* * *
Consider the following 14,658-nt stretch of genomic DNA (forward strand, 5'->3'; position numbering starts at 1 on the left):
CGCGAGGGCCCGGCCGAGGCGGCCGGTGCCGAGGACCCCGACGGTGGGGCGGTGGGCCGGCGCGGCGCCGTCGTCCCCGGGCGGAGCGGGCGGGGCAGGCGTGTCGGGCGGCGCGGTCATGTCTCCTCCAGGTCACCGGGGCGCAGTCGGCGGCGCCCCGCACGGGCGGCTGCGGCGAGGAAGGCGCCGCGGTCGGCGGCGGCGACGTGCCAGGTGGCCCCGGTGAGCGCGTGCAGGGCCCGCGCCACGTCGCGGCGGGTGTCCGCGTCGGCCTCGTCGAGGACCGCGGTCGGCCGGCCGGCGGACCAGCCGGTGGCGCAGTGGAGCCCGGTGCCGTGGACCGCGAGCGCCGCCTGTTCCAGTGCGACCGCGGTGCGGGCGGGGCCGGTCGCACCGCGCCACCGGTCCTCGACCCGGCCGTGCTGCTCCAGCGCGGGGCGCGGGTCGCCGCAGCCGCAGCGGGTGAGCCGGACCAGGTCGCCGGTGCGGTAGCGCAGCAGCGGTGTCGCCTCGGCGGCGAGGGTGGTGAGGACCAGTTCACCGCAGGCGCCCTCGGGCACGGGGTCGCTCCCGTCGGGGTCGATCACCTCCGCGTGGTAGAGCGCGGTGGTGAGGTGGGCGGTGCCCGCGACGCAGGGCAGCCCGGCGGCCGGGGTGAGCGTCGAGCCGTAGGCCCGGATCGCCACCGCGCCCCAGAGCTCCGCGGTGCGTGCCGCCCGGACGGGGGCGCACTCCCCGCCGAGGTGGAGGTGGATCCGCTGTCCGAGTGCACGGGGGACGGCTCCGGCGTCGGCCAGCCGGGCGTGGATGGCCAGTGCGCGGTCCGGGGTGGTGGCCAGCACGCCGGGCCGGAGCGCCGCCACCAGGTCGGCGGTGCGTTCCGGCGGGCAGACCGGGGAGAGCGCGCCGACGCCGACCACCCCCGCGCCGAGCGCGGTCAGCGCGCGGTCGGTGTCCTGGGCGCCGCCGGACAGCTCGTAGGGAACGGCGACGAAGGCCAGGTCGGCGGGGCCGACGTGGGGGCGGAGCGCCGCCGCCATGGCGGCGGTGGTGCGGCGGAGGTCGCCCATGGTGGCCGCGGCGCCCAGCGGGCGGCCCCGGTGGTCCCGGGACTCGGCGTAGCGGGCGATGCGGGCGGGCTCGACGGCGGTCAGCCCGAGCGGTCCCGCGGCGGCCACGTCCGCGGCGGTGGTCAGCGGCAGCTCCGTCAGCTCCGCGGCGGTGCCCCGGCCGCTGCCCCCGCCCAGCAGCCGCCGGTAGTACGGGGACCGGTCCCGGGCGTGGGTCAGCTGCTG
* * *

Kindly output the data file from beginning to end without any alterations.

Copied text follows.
Consider the following 14,658-nt stretch of genomic DNA (forward strand, 5'->3'; position numbering starts at 1 on the left):
CGCGAGGGCCCGGCCGAGGCGGCCGGTGCCGAGGACCCCGACGGTGGGGCGGTGGGCCGGCGCGGCGCCGTCGTCCCCGGGCGGAGCGGGCGGGGCAGGCGTGTCGGGCGGCGCGGTCATGTCTCCTCCAGGTCACCGGGGCGCAGTCGGCGGCGCCCCGCACGGGCGGCTGCGGCGAGGAAGGCGCCGCGGTCGGCGGCGGCGACGTGCCAGGTGGCCCCGGTGAGCGCGTGCAGGGCCCGCGCCACGTCGCGGCGGGTGTCCGCGTCGGCCTCGTCGAGGACCGCGGTCGGCCGGCCGGCGGACCAGCCGGTGGCGCAGTGGAGCCCGGTGCCGTGGACCGCGAGCGCCGCCTGTTCCAGTGCGACCGCGGTGCGGGCGGGGCCGGTCGCACCGCGCCACCGGTCCTCGACCCGGCCGTGCTGCTCCAGCGCGGGGCGCGGGTCGCCGCAGCCGCAGCGGGTGAGCCGGACCAGGTCGCCGGTGCGGTAGCGCAGCAGCGGTGTCGCCTCGGCGGCGAGGGTGGTGAGGACCAGTTCACCGCAGGCGCCCTCGGGCACGGGGTCGCTCCCGTCGGGGTCGATCACCTCCGCGTGGTAGAGCGCGGTGGTGAGGTGGGCGGTGCCCGCGACGCAGGGCAGCCCGGCGGCCGGGGTGAGCGTCGAGCCGTAGGCCCGGATCGCCACCGCGCCCCAGAGCTCCGCGGTGCGTGCCGCCCGGACGGGGGCGCACTCCCCGCCGAGGTGGAGGTGGATCCGCTGTCCGAGTGCACGGGGGACGGCTCCGGCGTCGGCCAGCCGGGCGTGGATGGCCAGTGCGCGGTCCGGGGTGGTGGCCAGCACGCCGGGCCGGAGCGCCGCCACCAGGTCGGCGGTGCGTTCCGGCGGGCAGACCGGGGAGAGCGCGCCGACGCCGACCACCCCCGCGCCGAGCGCGGTCAGCGCGCGGTCGGTGTCCTGGGCGCCGCCGGACAGCTCGTAGGGAACGGCGACGAAGGCCAGGTCGGCGGGGCCGACGTGGGGGCGGAGCGCCGCCGCCATGGCGGCGGTGGTGCGGCGGAGGTCGCCCATGGTGGCCGCGGCGCCCAGCGGGCGGCCCCGGTGGTCCCGGGACTCGGCGTAGCGGGCGATGCGGGCGGGCTCGACGGCGGTCAGCCCGAGCGGTCCCGCGGCGGCCACGTCCGCGGCGGTGGTCAGCGGCAGCTCCGTCAGCTCCGCGGCGGTGCCCCGGCCGCTGCCCCCGCCCAGCAGCCGCCGGTAGTACGGGGACCGGTCCCGGGCGTGGGTCAGCTGCTG